How to Play the Acoustic Guitar
Time to master tuning
You should do your own tuning
A guitar is typically tuned by the person who will play it. It is therefore extremely important to get used to tuning your instrument.
Guitar strings can be quite unstable. For instance, their pitch will decrease in hot or humid environments. Brand new strings also take some time to be broken in. A guitar that is out of tune will not be able to play chords cleanly. Therefore, once a guitarist picks up a guitar, the first thing he or she does is tune it.
If you are going to play a guitar, make a habit of always tuning it first! This is very important.
As strings grow older their pitch worsens. Replace old strings with new ones to get the instrument tuned correctly. It is recommended that you replace all six strings together. As shown in the diagram, when turning a guitar you should start from the lowest string and go up. If you tune while going down, you will not be able to accurately tune the instrument.
Basic tuning methods
This section introduces three of the most common tuning methods. Each method involves tuning each string to standard pitch (i.e. regular tuning).
Using a tuner (tuning meter)
A tuner allows you to accurately tune your instrument, even if you are not used to tuning it yet. To use a tuner, you simply look at the meter as you tune the pitch of all six open strings.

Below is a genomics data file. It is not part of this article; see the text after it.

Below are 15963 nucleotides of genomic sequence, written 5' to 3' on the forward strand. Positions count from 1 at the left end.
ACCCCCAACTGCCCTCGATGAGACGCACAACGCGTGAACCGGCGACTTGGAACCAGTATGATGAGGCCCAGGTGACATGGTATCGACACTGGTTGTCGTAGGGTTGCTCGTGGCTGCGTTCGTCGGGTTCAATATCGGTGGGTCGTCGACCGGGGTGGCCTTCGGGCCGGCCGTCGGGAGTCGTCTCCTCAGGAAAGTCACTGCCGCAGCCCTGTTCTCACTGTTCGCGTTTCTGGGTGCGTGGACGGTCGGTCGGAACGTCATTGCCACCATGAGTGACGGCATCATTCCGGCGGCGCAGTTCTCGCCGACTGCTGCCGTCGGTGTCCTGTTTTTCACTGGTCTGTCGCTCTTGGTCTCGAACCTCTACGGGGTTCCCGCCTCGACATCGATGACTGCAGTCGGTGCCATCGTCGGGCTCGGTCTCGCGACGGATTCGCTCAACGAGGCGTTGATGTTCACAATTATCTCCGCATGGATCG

Use a tuning fork that sounds the note of A (440 Hz) or an instrument such as a piano to tune open string 5 as you use the positions on the guitar to tune the instrument. First sound the tuning fork, then tune open string 5 to the note of A. Then tune the note sounded when string 5 fret 5 is pressed and open string 4, the note sounded when string 4 fret 5 is pressed and open string 3, the note sounded when string 3 fret 4 is pressed and open string 2, the note sounded when string 2 fret 5 is pressed and open string 1, then the note sounded when string 6 fret 5 is pressed and open string 5.
In this method you use the harmonics generated when playing a string while pressing it directly above the fret. As shown in the diagram, tune the string 5 fret 7 harmonic and open string 1, the string 6 fret 7 harmonic and open string 2, the string 4 fret 5 harmonic and string 3 fret 7 harmonic, the string 5 fret 5 harmonic and string 4 fret 7 harmonic, and then the string 6 fret 5 harmonic and string 5 fret 7 harmonic.
A special tuning method
There is a special tuning method called half step down tuning, in which all six strings are tuned a semitone down from normal tuning. In this case, strings 1 through 6 are tuned in order to E♭, B♭, G♭, D♭, A♭, and E♭.
Guitar tuners normally sold in shops can only tune to E, B, G, D, A, and E, and cannot be used for half step down tuning. If you want to accurately tune your guitar this way, you should use a chromatic tuner, which allows you to tune all 12 semitones.
You can also use a capotasto for this. Attach the capotasto to one fret, tune normally, and then remove the capotasto. Although strict tuning using this method is difficult, it will allow you to tune the guitar down a half step.